As the Belgian National Register Number is automatically issued as part of other documents (national ID card, Belgian passport, social security card, residence permits), it is not something that you have to apply for separately in most cases. You can see our separate guides for information on how to apply for Belgian citizenship and permanent residence, Belgian passports, social security in Belgium and registering as a temporary resident in Belgium. You can also check out our guides to starting a business in Belgium and paying taxes in Belgium for information on company registration and how to pay taxes in Belgium.
If you haven’t received a Belgian National Register Number or an identity document containing a Belgian NN, or if you want to make an enquiry about the how to get a Belgian tax number, the best place to contact is your local municipality (commune/gemeente) which is responsible for registering foreign residents and issuing identity cards and residence permits. This is done at the local town hall. Information on local municipalities and where to find your local town hall is available here.
As your Belgian National Register Number is provided as part of various other documents, there is no separate fee that needs to be paid to obtain the NN.
The documents required for an NN application will depend on what you are applying for. Exact requirements for a Belgian National Register Number will usually depend on the local municipality you are making your application through. If you are applying for a Belgian residency permit or work permit, you will typically need to provide valid ID, a work permit or proof of reason for staying in Belgium, proof that you can support yourself during your stay, proof of accommodation, a medical certificate and a certificate to show that you do not have a criminal record. If you are setting up a business in Belgium, you will need to follow certain steps such as making sure you have obtained the necessary business permit if required, registering your business and opening up a business bank account.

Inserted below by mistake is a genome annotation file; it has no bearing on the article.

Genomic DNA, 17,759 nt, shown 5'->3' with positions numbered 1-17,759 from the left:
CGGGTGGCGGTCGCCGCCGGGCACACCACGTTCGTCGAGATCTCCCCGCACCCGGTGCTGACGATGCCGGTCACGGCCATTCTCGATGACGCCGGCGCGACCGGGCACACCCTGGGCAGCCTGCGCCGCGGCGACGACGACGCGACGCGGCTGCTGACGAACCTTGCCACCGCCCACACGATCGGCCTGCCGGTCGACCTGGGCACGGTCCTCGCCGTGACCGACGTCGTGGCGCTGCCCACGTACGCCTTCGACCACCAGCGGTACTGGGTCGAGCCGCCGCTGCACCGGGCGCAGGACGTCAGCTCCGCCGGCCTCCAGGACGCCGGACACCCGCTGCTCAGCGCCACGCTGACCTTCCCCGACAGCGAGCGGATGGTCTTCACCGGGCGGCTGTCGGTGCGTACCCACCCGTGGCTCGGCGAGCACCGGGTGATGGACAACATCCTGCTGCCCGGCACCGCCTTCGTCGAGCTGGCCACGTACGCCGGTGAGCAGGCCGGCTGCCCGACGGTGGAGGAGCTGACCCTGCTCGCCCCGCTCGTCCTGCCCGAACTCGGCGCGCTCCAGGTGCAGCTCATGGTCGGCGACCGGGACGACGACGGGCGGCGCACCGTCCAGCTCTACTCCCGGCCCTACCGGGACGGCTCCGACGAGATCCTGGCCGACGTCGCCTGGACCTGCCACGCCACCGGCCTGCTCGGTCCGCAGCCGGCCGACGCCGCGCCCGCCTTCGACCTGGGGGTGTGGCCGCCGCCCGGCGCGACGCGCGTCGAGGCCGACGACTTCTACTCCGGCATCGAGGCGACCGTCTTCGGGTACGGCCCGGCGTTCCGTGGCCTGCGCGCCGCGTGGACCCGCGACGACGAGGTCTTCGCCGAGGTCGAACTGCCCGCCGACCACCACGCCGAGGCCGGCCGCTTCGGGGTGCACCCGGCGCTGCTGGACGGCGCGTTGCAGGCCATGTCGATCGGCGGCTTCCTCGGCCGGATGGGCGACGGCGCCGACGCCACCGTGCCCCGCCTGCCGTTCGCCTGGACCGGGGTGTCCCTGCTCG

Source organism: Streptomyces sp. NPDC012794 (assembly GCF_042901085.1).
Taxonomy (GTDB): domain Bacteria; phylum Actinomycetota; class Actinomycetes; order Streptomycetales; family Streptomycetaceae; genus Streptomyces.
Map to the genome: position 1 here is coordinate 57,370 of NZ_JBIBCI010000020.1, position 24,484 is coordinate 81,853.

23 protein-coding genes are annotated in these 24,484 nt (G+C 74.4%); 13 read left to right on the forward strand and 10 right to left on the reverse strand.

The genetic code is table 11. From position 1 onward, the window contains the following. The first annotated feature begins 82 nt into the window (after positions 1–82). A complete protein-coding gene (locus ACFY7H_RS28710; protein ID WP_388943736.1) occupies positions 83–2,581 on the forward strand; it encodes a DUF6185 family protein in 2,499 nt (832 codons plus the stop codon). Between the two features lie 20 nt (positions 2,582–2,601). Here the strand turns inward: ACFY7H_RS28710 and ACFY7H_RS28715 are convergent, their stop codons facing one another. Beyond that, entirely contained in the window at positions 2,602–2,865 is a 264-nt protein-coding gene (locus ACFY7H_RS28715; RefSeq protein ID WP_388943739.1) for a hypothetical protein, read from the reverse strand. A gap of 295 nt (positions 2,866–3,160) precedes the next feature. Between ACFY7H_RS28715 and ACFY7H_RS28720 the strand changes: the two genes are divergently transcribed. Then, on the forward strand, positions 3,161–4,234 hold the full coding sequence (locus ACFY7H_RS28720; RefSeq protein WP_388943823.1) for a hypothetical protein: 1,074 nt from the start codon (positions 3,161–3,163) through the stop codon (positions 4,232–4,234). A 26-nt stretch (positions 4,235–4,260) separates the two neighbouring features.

As the Belgian National Register Number is a multi-purpose identity number, you will need it to carry out many transactions in Belgium, including:
- renting or buying property in Belgium
- working in Belgium
- accessing social security in Belgium
- paying taxes in Belgium
- starting up a business in Belgium
- obtaining credit in Belgium, including taking out a mortgage or a mobile phone contract
- buying a car or applying for a driving licence in Belgium
- opening a bank account in Belgium
- setting up utilities or communications in Belgium
For some of these transactions, you will need to provide your Belgian NN, for others you may just need to provide your Belgian ID or residence permit containing your NN.
Further information about Belgian tax numbers
- Belgian Federal Public Service, which is responsible for managing the National Register and issuing Belgian ID cards and residence permits through the Directorate-General Institutions and Population
- Belgian government website
- Belgian social security website
- Belgian Directorate General for Foreigners
- Belgian tax administration
- Information on electronic ID cards in Belgium
- Website where you can check whether Belgian identity documents are valid or not
- Information on Belgian municipalities